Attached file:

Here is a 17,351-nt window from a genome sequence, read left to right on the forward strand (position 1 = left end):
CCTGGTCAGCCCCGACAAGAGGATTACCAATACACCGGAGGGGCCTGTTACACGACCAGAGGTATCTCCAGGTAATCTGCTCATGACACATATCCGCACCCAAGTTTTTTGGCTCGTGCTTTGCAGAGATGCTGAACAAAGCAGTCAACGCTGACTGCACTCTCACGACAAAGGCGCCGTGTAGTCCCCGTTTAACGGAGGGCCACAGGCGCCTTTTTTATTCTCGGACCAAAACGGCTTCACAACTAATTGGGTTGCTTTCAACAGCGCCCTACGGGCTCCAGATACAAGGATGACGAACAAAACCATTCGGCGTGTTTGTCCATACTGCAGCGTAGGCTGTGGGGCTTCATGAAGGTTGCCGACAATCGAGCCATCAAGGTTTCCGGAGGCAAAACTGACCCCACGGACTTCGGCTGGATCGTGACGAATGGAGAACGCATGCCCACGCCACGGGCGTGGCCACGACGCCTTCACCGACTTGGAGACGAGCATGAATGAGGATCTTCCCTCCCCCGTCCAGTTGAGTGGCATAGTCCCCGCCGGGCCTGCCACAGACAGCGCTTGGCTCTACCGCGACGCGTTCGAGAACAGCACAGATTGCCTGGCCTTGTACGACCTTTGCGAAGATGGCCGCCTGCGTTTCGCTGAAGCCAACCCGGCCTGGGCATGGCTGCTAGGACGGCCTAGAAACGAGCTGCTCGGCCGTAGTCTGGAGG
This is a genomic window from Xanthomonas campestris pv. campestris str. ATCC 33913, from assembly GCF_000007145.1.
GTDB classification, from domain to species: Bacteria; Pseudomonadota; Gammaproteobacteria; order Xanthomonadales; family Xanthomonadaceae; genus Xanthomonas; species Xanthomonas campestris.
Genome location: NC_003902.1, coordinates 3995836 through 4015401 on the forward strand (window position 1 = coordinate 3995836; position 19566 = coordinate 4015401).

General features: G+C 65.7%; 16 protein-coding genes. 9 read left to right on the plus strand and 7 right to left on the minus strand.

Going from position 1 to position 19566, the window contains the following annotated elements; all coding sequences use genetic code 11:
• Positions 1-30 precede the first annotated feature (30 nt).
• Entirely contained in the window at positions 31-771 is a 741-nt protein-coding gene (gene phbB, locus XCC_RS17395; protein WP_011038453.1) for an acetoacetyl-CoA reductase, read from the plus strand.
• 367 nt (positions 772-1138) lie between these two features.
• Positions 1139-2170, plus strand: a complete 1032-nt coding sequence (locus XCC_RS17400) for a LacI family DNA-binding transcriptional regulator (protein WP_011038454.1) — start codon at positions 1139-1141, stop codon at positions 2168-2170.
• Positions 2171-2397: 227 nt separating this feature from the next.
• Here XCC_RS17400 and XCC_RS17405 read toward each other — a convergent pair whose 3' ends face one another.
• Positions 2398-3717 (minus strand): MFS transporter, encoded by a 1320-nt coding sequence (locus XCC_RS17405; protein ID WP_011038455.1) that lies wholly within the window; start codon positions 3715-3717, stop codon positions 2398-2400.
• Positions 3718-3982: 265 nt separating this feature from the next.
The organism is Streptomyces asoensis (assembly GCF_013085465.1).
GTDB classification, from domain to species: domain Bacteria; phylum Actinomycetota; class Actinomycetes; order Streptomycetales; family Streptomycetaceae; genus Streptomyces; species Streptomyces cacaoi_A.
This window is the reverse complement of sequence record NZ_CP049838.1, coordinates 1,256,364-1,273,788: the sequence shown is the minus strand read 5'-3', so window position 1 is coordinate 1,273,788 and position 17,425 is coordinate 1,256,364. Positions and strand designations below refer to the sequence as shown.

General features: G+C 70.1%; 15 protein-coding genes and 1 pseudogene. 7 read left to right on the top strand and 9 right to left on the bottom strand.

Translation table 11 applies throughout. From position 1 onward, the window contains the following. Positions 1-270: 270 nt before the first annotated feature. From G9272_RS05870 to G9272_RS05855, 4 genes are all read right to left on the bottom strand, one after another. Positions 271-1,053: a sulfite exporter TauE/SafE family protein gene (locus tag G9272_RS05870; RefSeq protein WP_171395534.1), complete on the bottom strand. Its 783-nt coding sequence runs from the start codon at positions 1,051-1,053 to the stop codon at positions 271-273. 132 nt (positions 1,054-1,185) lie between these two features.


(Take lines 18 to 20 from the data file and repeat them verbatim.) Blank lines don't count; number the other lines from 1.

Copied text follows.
This window is the reverse complement of sequence record NZ_CP049838.1, coordinates 1,256,364-1,273,788: the sequence shown is the minus strand read 5'-3', so window position 1 is coordinate 1,273,788 and position 17,425 is coordinate 1,256,364. Positions and strand designations below refer to the sequence as shown.

General features: G+C 70.1%; 15 protein-coding genes and 1 pseudogene. 7 read left to right on the top strand and 9 right to left on the bottom strand.

Translation table 11 applies throughout. From position 1 onward, the window contains the following. Positions 1-270: 270 nt before the first annotated feature. From G9272_RS05870 to G9272_RS05855, 4 genes are all read right to left on the bottom strand, one after another. Positions 271-1,053: a sulfite exporter TauE/SafE family protein gene (locus tag G9272_RS05870; RefSeq protein WP_171395534.1), complete on the bottom strand. Its 783-nt coding sequence runs from the start codon at positions 1,051-1,053 to the stop codon at positions 271-273. 132 nt (positions 1,054-1,185) lie between these two features.